PORTLAND, Maine — It has been four long years for Sandra Merlim, but she never gave up hope.
"I knew this day would come, I just didn't know when. It was always a matter of time," Merlim said. On Sunday, she anxiously awaited the arrival of her husband, Otto 'Daniel' Morales-Caballeros. It had been four years since the two had been together in the United States.
"I married him for better or for worse, until death do us part. Not until deportation do us part," Merlim said.
In April of 2017, her husband, whom she had been dating since 2006, was deported to Guatemala.
Morales-Caballeros spoke with NEWS CENTER Maine over the phone in 2018, one year after being deported. He moved to the U.S. when he was just 16 years old, at the end of the Guatemalan Civil War. He said that at the time, he did not understand how to navigate the U.S. immigration system and was advised to simply fly under the radar.
For decades, he lived a quiet life in Maine. He held a job, got married, and became a part of his community. But he was eventually caught using fraudulent documents for employment. Morales-Caballeros says he was cooperative with U.S. Immigrations and Customs Enforcement and tried for years to get legal immigration status.
In 2017, however, ICE officers caught him by surprise and arrested him on his way to work. He went to jail, then boarded a plane wearing handcuffs. He had been in Guatemala ever since.
Appeal attempts of his deportation have been denied because he did not immediately apply for asylum. Judges also denied his request for "withholding from removal," which would have given him a green card to work in the U.S., according to Merlim.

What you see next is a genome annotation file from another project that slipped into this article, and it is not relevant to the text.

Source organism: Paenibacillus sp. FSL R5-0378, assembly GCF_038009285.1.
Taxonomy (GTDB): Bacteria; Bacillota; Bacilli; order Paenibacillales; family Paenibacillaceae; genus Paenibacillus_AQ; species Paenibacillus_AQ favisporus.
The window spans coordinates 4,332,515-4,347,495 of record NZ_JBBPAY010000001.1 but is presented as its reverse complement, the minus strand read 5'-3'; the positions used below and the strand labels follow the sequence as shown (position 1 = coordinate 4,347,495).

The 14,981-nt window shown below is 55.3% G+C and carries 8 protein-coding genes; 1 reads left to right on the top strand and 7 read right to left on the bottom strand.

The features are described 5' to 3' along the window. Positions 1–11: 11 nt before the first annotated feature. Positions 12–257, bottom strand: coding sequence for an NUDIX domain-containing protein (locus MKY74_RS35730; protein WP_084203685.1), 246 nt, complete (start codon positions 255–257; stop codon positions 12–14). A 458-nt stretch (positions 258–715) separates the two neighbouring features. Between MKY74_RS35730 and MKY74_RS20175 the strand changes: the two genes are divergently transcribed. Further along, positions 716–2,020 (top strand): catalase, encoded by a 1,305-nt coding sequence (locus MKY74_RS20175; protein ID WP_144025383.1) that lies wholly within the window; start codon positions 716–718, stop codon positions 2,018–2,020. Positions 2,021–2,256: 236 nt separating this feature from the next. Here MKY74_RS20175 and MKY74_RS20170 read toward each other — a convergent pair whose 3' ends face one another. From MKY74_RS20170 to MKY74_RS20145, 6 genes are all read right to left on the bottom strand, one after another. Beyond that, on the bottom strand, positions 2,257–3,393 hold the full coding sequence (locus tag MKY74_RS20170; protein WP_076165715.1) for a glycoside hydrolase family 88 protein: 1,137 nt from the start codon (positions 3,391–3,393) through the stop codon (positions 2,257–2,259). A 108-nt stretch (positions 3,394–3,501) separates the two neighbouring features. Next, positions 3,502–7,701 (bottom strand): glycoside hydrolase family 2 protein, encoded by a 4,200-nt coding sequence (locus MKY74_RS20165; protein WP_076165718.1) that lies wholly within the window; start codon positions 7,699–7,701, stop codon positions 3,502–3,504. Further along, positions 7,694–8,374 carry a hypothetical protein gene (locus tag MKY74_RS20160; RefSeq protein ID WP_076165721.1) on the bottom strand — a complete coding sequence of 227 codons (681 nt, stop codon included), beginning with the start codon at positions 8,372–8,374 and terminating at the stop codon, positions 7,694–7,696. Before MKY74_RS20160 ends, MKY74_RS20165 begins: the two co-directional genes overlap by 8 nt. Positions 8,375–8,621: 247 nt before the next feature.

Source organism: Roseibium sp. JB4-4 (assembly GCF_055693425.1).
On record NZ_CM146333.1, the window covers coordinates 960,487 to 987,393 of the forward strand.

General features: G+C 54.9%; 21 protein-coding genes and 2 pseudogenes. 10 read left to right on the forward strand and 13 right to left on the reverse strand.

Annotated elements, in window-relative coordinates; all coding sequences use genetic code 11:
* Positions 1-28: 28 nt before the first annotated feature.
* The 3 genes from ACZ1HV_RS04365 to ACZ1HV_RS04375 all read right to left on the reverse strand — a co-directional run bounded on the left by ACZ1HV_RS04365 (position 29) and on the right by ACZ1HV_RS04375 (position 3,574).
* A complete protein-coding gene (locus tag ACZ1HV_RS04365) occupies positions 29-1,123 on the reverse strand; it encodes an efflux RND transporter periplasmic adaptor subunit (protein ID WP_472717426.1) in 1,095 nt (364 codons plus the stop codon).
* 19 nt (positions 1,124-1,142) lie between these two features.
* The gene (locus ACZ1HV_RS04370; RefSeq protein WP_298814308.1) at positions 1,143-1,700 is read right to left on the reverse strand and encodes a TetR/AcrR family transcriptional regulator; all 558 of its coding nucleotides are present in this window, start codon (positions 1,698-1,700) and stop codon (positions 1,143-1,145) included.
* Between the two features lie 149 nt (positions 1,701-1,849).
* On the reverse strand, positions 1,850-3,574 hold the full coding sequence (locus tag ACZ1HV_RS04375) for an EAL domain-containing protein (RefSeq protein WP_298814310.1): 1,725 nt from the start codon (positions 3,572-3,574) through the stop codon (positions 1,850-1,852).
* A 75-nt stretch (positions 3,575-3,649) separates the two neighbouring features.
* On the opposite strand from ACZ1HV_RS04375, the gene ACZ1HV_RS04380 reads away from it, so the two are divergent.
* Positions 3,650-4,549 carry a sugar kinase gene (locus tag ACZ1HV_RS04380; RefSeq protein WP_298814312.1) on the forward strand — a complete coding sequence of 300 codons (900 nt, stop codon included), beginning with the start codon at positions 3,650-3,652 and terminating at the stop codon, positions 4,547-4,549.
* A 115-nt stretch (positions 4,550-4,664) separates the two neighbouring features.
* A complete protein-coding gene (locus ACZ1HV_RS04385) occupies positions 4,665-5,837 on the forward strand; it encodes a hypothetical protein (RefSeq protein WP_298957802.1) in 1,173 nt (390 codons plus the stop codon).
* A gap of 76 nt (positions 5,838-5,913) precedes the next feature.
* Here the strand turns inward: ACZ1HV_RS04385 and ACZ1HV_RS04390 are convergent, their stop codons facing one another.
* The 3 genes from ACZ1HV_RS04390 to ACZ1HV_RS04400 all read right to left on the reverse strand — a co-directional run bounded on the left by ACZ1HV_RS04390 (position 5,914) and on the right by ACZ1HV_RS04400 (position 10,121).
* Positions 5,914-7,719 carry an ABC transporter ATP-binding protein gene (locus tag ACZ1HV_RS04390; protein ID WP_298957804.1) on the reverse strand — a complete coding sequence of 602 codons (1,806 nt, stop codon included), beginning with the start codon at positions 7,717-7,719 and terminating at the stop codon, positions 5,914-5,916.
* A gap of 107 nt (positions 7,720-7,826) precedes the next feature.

Merlim said she filed multiple waivers requests to get her husband back to Maine.
The couple had been working with an immigration attorney to get waivers approved, however, due to a backlog in the immigration courts, Morales-Caballeros’ case moved slowly.
It wasn't until 2020, when Sandra suffered a serious medical event, that her husband's case was expedited. The couple found out last week he'd been approved to return to his home.
"It took me eight years to decide to marry this man and nothing is going to stop me from bringing him back," Merlim said.
After waiting for about 30 minutes at the Portland Jetport on Sunday, Sandra got the first glimpse of her husband coming to the stairs as she waited in the lobby below.
The two rushed together and hugged. Sandra had visited Guatemala twice and spoke with him over the phone multiple times a day, but finally, the couple was reunited.
"I am so happy ... he's home," Sandra said as tears rolled down her cheeks. The two smiled ear to ear as they held their hands together.
"I love my wife. She's the best," Otto said.
The two continued holding hands all the way to baggage claim. The couple plans to relax at their home in Brunswick for now. They hope to soon travel as well. For now, however, they're just excited to be back together.